European Parliament to debate escalating tensions with Turkey

The European Parliament will examine escalating tensions between Turkey and some members of the European Union and NATO over hydrocarbon exploration in the eastern Mediterranean and Ankara's interventions in Libya's civil war, Politico reported on Thursday.

The debate - entitled “Stability and security in the Mediterranean and the negative role of Turkey" - will be held next Thursday at the request of the parliament’s largest and most influential political group, the centre-right European People's Party (EPP) – which includes Greek Prime Minister Kyriakos Mitsotakis and Cypriot President Nicos Anastasiades, Politico reported.

Members of the European Parliament will scrutinise two confrontations in the Mediterranean on June 10, when a Greek naval vessel participating in EU's Operation IRINI and a French naval ship taking part in NATO's Sea Guardian mission were allegedly prevented by the Turkish navy from inspecting a cargo ship previously suspected of carrying arms to Libya in contravention of a United Nations arms embargo. 

Turkey has denied any wrongdoing and has refuted France's account of the incident, which NATO has been investigating, Politico said.

“The issue of Turkey is not bilateral, it is European," Vangelis Meimarakis, a Greek MEP, said. 

French President Emmanuel Macron last week accused Turkey of "criminal activity" over its military intervention in the Libyan civil war.

Turkey is backing the U.N.-recognised, Tripoli-based Government of National Accord in its fight against rebel General Khalifa Haftar’s Libyan National Army, which is backed by Russia, Egypt, and France, among others.

"Turkey’s behaviour, which aims at creating regional turmoil, must be dealt with on the European level in a unified, coordinated and direct manner," Meimarakis said.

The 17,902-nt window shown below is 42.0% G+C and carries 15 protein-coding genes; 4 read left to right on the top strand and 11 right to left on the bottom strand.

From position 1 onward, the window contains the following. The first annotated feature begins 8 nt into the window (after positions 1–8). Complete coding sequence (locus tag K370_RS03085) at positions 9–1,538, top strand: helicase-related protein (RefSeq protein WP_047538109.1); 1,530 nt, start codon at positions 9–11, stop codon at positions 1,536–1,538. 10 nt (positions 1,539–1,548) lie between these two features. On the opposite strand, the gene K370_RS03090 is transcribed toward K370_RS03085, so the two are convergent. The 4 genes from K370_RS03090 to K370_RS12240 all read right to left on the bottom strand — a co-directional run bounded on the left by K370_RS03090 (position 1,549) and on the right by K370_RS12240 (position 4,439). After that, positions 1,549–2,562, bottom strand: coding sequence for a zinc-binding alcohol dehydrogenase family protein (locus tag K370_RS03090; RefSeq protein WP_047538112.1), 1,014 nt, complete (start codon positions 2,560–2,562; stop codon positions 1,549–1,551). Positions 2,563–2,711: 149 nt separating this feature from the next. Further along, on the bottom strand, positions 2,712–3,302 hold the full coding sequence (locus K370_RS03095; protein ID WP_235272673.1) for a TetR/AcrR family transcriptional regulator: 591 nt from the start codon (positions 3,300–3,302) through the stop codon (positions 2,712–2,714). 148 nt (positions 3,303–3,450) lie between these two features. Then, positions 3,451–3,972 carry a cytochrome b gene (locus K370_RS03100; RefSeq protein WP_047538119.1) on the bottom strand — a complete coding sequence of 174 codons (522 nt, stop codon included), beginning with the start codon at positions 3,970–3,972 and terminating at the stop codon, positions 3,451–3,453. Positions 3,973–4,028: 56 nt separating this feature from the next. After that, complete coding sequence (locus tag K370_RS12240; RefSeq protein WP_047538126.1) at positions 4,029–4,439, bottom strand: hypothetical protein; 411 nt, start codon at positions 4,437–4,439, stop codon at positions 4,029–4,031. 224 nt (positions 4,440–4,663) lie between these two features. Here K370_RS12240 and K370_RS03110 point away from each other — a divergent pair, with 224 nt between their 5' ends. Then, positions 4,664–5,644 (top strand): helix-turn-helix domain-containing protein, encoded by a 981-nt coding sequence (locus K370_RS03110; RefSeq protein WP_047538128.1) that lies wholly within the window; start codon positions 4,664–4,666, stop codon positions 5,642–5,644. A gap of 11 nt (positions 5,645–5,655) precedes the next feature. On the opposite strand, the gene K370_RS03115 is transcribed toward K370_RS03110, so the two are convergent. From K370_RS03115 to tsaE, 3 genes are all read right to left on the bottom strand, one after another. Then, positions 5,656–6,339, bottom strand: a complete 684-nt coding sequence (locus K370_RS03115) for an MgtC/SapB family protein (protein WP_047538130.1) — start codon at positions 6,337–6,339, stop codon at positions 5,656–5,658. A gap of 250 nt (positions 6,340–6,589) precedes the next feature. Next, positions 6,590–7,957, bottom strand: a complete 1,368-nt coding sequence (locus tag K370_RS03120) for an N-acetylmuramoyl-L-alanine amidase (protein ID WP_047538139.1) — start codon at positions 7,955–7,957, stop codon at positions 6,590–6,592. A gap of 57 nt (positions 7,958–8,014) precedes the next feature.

EU leaders have also complained repeatedly about the expansion of Turkish oil and gas drilling in the eastern Mediterranean in areas that Cyprus and Greece consider to part of an exclusive economic zone, but in which Turkey insists it has a right to explore. 

"The borders of Greece, whether land, sea or air, are the borders of Europe," Meimarakis said. 

"The exclusive economic zone delineation between an EU member state and a third country is a matter of major concern for the EU. The aggressive behaviour of the (Turkish President Recep Tayyip) Erdoğan government towards the European Union disregards the principles of international law, as well as the principles and values of Europe."

The Socialists, the second-largest group in the European Parliament, said they were also keen to examine the issue, according to Politico. 

“It is an important and sensitive debate,” Iratxe García, the leader of the Socialist and Democrats group, was quoted as saying by Politico. 

“We must confront the destabilisation of the area, and Turkey’s role…I believe Turkey is part of that instability in the area, it worries us, and the country should act with much more responsibility because they have an important role in making that area more stable.”